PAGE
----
Let me begin by saying, I would prefer to live in a world where it was the case that people would be informed of all the downsides of a particular piece of legislation. I think that knowledge would improve things. In this sense, I like the idea. That being said, I’m not confident in the ability of a rule like this to have the intended effect.

Here we have a chicken-and-egg problem. The political system rewards politicians who can create policies with hidden downsides and clear upsides. Given this, would we expect politicians to create and use a policy which makes their shortcomings plain? I don’t think so. If we can’t trust them to make the rules, we also can’t trust them to make the rules about making rules.

Instead of its intended effect, I think this policy would generate a few very bad behaviors.

First, parties and political action groups would spend a lot of resources trying to generate a list of downsides about an opponent’s policies. This may sound like a good thing at first, until you consider the fact that there is no reason to expect these lists to be accurate.

Smart researchers can make statistics say a lot of different things. Likewise, run enough studies and you’re likely to find one or two that break your way. Essentially I think this policy encourages politicians to develop a large research industrial complex where political donors funnel money to create fake consequences.

Second, you’ll similarly have legislators trying to debunk good research which reveals true consequences. For example, a somewhat recent paper out of the National Bureau of Economic Research (NBER) by David Neumark and Peter Shirley surveys all the research over the last three decades about the effect of the minimum wage on unemployment.

“In its totality, this body of evidence and conclusions points strongly toward negative effects of minimum wages on employment of less-skilled workers,” they write.

Despite this “clear picture” the researchers point out this finding is “at odds with how this research is often summarized.”

In other words, there are relatively few studies which do not find a relationship between minimum wage increases and unemployment, but these studies are often over-emphasized. Why?

My guess is it is convenient for legislators who support minimum wage increases to tout the outlier studies that find what they like. The incentive to use exceptions to mischaracterize research increases if we force legislators to label policies with negative consequences.

Third, I think politicians would use these policies to signal to their base. Think of the classic question in job interviews: “what is your greatest weakness?”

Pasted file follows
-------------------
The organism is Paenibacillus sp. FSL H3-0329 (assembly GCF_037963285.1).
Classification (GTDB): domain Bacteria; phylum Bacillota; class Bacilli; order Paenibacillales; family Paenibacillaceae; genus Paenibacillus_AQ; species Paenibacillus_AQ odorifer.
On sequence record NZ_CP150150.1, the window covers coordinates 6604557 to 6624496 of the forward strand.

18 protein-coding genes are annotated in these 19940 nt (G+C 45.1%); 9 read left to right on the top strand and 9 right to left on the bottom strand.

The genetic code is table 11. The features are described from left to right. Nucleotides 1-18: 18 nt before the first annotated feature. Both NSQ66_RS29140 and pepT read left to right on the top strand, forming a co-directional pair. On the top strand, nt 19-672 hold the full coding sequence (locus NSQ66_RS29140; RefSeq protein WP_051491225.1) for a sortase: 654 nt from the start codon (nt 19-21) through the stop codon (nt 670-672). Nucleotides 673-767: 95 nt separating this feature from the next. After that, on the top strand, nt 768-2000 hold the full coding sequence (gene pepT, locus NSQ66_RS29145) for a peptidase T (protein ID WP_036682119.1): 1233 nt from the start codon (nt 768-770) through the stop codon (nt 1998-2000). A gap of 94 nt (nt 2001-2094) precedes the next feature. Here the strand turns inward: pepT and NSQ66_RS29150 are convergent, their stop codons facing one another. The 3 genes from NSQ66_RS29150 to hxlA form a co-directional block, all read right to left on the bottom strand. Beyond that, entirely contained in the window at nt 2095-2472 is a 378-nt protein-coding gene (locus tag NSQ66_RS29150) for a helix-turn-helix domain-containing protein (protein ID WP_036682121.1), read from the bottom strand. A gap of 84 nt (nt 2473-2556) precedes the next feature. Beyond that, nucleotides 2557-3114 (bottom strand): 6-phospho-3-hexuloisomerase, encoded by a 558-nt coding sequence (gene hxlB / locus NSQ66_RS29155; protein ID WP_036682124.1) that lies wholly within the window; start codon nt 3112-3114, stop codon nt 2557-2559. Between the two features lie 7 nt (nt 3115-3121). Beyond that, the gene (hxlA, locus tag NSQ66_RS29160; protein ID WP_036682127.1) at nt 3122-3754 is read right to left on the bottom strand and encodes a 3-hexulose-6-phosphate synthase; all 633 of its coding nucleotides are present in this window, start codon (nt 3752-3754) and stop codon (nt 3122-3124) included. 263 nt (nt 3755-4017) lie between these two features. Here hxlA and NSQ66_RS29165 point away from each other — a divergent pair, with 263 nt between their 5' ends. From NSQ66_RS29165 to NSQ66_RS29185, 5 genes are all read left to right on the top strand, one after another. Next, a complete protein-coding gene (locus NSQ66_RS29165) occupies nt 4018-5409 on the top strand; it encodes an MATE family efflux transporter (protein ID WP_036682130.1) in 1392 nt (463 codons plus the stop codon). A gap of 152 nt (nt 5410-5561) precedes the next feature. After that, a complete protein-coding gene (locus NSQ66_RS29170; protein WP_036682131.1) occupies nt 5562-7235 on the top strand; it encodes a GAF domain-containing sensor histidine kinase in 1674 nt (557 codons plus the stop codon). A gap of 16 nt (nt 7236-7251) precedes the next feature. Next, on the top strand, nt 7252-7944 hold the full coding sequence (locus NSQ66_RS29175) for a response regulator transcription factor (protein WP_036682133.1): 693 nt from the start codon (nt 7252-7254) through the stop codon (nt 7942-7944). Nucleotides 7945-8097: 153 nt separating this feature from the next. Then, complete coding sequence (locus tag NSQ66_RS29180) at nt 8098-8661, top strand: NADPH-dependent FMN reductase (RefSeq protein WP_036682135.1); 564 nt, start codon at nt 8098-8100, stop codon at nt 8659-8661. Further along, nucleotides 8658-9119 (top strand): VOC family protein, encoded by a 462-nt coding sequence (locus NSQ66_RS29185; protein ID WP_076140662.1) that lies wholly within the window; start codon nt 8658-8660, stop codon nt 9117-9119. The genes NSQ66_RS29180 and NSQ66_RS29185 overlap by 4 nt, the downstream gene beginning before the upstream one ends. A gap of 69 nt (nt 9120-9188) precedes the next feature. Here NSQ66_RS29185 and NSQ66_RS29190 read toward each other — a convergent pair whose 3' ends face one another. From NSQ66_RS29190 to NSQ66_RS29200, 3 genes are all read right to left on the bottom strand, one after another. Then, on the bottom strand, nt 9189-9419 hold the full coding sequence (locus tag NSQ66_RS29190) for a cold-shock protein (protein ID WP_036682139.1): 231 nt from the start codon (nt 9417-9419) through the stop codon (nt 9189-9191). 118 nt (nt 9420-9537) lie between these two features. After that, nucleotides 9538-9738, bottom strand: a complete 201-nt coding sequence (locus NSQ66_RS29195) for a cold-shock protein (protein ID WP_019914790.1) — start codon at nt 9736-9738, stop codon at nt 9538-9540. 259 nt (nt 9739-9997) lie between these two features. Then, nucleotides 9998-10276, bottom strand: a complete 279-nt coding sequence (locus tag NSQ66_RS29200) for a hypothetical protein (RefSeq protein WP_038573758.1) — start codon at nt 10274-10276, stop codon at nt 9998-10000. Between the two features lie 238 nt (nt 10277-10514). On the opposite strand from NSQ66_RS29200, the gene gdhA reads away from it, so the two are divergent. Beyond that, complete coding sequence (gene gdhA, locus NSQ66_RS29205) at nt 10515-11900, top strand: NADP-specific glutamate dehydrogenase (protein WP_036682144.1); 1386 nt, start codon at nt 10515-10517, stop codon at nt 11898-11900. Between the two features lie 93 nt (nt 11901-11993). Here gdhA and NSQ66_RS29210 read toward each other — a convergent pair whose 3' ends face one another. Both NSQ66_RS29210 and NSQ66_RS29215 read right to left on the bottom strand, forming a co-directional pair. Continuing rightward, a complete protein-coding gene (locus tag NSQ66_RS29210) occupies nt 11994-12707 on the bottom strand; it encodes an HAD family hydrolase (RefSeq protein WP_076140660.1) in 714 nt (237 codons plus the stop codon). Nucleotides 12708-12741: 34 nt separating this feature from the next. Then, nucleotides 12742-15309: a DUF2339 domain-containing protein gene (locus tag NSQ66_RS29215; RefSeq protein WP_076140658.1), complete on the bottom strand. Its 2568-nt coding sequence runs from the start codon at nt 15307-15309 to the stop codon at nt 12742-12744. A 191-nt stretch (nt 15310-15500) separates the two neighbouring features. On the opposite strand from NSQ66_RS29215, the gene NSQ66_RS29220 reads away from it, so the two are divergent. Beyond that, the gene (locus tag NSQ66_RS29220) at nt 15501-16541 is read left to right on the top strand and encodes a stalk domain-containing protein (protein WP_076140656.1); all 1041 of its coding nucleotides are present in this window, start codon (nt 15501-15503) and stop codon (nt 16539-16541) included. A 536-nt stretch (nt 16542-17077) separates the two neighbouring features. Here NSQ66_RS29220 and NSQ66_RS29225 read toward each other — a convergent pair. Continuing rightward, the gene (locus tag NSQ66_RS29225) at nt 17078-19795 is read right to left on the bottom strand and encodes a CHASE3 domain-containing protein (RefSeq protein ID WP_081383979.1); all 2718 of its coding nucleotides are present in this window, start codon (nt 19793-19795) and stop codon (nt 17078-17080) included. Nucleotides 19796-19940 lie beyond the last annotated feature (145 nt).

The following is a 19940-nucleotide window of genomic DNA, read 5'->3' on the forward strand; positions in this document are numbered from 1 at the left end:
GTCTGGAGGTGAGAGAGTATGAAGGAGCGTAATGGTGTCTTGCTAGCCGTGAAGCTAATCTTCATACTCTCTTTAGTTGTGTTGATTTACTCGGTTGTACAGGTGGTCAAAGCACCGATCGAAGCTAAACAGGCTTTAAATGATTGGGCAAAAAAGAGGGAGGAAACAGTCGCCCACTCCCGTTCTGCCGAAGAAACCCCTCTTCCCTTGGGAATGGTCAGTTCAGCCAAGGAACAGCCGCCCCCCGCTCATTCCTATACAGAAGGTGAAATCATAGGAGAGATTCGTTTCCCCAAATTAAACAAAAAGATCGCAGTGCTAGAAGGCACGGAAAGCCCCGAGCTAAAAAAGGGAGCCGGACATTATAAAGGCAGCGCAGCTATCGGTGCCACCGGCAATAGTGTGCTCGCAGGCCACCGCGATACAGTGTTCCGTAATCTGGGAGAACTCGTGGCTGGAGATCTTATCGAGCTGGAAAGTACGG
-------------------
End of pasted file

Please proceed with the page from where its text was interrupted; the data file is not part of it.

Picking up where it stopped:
The best way to answer this question if you’re trying to game the interview is usually to say a weakness that is either relatively unimportant to the job at hand or, if you can make the case convincingly, a weakness which is secretly a strength. “What’s my greatest weakness? I’m sometimes too honest with people!” Too honest sort of sounds like a weakness, but really it’s probably a strength in a lot of situations.

Now apply this reasoning to legislators. Imagine a Bernie Sanders type proposing legislation which has a negative consequence of “making billionaires lose money” or something like that. That sort of consequence would be something his supporters would love.

So while I do wish there was more transparency about the downsides of policies within the political system, I think the problems inherent in the political system also cause problems for internal transparency.

But not all is lost. At the center of economic theory stands the idea of opportunity cost. Using your resources in one way means you lose or give up something else. There is no such thing as a free lunch.

This is always true in politics. Every dollar used in policy is a dollar taken from someone or somewhere else. Politicians can try to hide this, but it always remains true. As such, it is the art of economics for economists to highlight these hidden costs. Great economists (professional or not) serve as a means of enforcing transparency about the downsides of policies.

It isn’t a perfect system, but we do not live in a perfect world. Economists do their best work when they perfect this art, as emphasized by the economist Ludwig von Mises:

“It is impossible to understand the history of economic thought if one does not pay attention to the fact that economics as such is a challenge to the conceit of those in power. An economist can never be a favorite of autocrats and demagogues. With them he is always the mischief-maker, and the more they are inwardly convinced that his objections are well founded, the more they hate him.”

Peter Jacobsen teaches economics and holds the position of Gwartney Professor of Economics. He received his graduate education at George Mason University.